During Q3, Avi Halachmi, Aaron Klotz and I compared Firefox's scrolling & page-loading performance against other Windows browsers on several popular sites using a low-end HP Pavilion 14t i3-5010u laptop. This post describes our findings.
First, a refresher…
In my previous post from June, I published our initial Q2 findings:
- bug 1213413, bug 715376 related: Process-per-tab e10s is necessary to prevent heavy activity in a background tab (e.g. loading GMail) from affecting scrolling smoothness in a foreground tab
- bug 1213425: Firefox scrolling smoothness badly deteriorates when the laptop is in power-saver mode
- bug 1174899: Aaron Klotz found a 100% CPU usage bug while scrolling a Facebook profile containing many HTML5 videos
- Scrolling a Twitter feed with YouTube HTML5 videos is jankier in Firefox, but Twitter newsfeed changed to no longer autoplay videos
The June post also outlined other scenarios needing testing which we studied in Q3.
Our more recent discoveries
- bug 1213434: Chrome navigates a lot faster to Facebook.com from a Google search result page. The difference is particularly noticeable with a cold network cache. Video showing the differences: dropbox.com
- bug 1199468: Our smooth-scrolling parameters might not be optimal, but this is still being studied (and debated!)
- We learned that some graphics acceleration configurations actually harm Firefox scrolling performance:
- bug 1213429: Scrolling a Facebook profile page with D3D9 acceleration (and D2D disabled) is actually worse than scrolling without any gfx acceleration at all (no D3D + no D2D)
- bug 1213432: Similarly, D3D11 Warp acceleration (without D2D) provides worse scrolling performance than no gfx acceleration at all (no D3D + no D2D)
- Direct3D 11 and Direct2D acceleration (either D2D 1.0 or 1.1) did not produce better scrolling performance on our reference pages
- bug 1213440: In particular, on a Yahoo search page with a few image results embedded, scrolling performance and consistency will be worse with D2D 1.1. than D2D 1.0
During our investigations, we also discovered other user-visible issues that did not directly relate to page scrolling & page loading:
- bug 1213435: Firefox content-process memory usage is significantly worse than Chrome's and is lagging IE as well
- bug 1172205: Firefox's page-loading tab throbber spins erratically while loading Amazon.com
- bug 1213438: Scrolling through a Facebook profile triggers additional network requests, but only Firefox repeatedly changes the tab's title from between its real title and “Connecting…”. This is distracting and draws unnecessary attention to any network delays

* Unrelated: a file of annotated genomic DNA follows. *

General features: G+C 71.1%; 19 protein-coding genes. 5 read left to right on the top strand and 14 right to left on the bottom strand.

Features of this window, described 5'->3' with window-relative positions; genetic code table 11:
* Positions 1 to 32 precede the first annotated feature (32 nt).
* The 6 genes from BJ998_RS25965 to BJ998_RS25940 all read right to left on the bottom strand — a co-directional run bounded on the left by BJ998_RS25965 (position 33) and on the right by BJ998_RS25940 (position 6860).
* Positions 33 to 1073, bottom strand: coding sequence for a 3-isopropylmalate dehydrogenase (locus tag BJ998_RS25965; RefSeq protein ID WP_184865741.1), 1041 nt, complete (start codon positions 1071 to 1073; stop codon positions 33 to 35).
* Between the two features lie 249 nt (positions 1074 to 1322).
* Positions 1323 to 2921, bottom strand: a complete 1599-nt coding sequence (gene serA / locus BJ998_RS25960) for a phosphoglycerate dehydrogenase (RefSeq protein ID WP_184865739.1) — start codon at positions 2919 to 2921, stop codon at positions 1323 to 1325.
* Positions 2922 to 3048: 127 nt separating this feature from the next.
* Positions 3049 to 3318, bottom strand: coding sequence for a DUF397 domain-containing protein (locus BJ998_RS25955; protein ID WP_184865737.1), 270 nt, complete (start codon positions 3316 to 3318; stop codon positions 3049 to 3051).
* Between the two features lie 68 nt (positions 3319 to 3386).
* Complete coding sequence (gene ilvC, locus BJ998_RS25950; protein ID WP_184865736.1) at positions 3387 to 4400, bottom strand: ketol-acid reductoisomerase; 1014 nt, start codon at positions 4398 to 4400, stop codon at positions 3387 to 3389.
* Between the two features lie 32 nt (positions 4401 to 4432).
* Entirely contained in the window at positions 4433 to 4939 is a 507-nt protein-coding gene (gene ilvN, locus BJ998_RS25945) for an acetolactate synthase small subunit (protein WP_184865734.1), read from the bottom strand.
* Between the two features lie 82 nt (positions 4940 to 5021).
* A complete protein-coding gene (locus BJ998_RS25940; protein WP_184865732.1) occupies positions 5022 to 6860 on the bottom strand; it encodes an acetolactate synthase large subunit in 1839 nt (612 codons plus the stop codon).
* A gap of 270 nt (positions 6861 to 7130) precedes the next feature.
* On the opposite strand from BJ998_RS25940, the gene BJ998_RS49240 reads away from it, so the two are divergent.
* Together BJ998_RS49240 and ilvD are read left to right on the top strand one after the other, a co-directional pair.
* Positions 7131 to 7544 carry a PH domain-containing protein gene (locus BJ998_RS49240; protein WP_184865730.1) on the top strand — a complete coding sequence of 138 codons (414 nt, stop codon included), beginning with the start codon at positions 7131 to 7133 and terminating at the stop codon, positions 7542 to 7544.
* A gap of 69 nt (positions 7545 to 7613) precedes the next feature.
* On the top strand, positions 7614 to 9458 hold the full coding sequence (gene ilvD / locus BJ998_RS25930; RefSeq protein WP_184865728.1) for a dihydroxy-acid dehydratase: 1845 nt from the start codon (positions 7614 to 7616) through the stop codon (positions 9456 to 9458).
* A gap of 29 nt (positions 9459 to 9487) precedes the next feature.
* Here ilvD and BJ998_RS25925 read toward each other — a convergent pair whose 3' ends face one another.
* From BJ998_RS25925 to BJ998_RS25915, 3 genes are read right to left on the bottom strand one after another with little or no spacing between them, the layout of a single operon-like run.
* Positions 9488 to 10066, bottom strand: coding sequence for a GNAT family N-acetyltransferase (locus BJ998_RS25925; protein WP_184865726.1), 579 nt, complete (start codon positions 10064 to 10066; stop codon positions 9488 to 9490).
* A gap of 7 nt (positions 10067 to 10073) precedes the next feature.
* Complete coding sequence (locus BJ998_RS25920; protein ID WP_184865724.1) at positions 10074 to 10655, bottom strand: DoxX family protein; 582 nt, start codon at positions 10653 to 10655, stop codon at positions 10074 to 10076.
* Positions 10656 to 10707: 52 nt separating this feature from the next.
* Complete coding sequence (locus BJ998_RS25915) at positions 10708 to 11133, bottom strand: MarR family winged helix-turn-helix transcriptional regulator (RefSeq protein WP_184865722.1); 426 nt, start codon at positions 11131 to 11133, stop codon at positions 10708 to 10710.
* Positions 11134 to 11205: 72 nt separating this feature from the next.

We tested many more use cases since the previous progress update, but we mostly found Firefox's performance on par or better:
- Firefox's scrolling performance did not regress on Windows 10 as compared to Windows 8 (for the 3 reference sites: Yahoo, Facebook and Twitter)
- Most gfx configurations did not hurt Firefox scrolling performance: external monitor connected, DPI scaling enabled, e10s enabled (comparing non-APZ e10s vs non-e10s), accessibility technology enabled, etc
- In tests with external monitors, we noticed that Firefox consistently chooses the correct refresh rate, unlike other tested browsers
- Unfortunately, this finding did not generalize to better gfx performance overall on all multi-monitor setups (bug 1189955)
- We also found page-loading times on Facebook, Twitter, and Yahoo comparable across browsers
- As an aside, APZC has a noticeably positive impact on scrolling smoothness, but there are issues with checkerboarding and correctness (bug 1178298, so it might be a while before we see APZC riding the trains.
We didn't have time to get as far as we wanted to with content-perf tooling in Q3, but Wander Costa did contribute a prototype of a tool for measuring browser responsiveness during page-loads: https://github.com/walac/page-load-test.
Content Performance in Q4
The Perf team's top priority in Q4 is to verify e10s performance using our many measurement systems and generally help get e10s performance ready for release.
As a result, Avi will be the only developer working on content-perf this quarter. However, Avi will be working on content-perf full-time in Q4 and he has already covered additional ground (including Fennec). He will soon be blogging about additional content-perf findings over at his blog